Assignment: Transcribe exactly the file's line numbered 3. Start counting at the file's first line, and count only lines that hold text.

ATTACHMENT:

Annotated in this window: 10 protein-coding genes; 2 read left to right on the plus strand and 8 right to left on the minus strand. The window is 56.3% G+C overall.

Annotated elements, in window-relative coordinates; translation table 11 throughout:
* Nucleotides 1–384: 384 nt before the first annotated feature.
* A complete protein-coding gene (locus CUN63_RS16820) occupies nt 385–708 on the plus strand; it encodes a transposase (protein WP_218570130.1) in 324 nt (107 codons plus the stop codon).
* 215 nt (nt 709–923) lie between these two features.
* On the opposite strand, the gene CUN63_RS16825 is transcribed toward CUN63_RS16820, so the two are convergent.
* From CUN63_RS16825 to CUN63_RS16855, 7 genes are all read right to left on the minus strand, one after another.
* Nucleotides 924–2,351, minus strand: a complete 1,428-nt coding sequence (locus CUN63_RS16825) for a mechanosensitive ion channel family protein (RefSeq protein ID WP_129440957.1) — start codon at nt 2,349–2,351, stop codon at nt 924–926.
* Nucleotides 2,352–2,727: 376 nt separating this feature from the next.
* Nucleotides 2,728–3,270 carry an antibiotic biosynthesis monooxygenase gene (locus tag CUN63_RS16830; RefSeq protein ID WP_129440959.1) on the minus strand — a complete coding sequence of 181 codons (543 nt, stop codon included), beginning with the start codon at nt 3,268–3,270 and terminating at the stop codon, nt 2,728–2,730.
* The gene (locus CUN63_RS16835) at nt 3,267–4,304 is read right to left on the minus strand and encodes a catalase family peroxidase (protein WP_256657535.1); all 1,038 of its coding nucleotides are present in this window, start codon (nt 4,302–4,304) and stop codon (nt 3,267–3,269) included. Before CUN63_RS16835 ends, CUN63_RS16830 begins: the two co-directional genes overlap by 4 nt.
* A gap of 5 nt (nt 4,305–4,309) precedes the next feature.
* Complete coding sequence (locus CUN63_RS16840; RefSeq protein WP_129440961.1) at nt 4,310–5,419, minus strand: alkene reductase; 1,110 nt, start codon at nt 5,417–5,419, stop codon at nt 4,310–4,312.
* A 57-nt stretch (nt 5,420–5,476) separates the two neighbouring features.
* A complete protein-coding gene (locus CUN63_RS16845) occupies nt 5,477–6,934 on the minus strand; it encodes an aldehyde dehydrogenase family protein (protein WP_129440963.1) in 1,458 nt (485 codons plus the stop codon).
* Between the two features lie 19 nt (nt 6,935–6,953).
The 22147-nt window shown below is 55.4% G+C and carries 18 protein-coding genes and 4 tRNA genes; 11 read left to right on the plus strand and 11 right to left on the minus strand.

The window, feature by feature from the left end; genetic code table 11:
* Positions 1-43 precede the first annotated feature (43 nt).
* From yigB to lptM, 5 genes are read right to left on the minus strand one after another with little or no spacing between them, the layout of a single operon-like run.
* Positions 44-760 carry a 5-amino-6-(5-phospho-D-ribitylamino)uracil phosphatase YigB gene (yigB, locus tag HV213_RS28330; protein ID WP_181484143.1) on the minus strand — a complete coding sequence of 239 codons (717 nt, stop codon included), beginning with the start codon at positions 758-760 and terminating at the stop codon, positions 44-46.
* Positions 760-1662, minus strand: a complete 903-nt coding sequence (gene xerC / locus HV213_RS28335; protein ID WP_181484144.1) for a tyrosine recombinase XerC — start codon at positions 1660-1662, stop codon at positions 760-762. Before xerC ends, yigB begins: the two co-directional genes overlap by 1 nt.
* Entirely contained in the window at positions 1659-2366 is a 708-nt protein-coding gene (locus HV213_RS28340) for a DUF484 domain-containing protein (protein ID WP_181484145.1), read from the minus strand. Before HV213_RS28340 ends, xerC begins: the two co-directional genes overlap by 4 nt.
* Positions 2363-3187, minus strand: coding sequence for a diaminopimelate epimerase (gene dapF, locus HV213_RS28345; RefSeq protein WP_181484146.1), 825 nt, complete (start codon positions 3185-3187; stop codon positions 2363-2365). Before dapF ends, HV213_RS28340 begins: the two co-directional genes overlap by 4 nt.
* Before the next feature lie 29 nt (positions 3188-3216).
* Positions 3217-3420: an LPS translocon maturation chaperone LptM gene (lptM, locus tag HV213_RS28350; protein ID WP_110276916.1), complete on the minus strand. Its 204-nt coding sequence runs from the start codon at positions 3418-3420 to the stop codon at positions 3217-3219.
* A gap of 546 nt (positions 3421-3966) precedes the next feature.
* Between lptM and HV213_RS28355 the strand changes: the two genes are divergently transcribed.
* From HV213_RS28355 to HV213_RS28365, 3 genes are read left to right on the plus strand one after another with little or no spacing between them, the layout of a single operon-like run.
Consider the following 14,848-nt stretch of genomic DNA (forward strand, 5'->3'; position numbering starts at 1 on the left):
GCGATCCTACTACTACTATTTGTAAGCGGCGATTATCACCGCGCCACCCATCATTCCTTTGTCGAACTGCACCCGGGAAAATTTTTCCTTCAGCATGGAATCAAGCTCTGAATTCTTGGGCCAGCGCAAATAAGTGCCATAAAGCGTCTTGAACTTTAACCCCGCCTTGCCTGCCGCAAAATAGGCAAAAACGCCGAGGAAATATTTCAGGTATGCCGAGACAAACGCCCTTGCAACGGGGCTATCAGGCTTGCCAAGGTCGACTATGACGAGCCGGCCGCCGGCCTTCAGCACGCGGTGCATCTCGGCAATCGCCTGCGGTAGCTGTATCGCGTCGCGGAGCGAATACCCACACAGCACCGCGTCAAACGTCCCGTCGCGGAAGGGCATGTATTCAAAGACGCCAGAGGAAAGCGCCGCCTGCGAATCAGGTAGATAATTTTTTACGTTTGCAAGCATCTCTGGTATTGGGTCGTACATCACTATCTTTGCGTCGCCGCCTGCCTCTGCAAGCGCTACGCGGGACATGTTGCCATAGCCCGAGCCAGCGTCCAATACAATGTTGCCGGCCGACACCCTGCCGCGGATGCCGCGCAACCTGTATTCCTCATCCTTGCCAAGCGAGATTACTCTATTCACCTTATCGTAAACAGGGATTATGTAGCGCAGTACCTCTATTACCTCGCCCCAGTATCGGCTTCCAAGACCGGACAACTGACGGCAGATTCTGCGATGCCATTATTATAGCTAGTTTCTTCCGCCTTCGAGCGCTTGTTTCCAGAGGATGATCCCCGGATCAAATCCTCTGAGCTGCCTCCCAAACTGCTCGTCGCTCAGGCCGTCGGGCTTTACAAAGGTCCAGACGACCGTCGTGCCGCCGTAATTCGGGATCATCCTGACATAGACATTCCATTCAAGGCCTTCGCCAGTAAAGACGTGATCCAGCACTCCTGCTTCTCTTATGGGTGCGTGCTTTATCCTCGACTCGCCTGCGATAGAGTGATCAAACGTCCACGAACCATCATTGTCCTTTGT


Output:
* Nucleotides 1–384: 384 nt before the first annotated feature.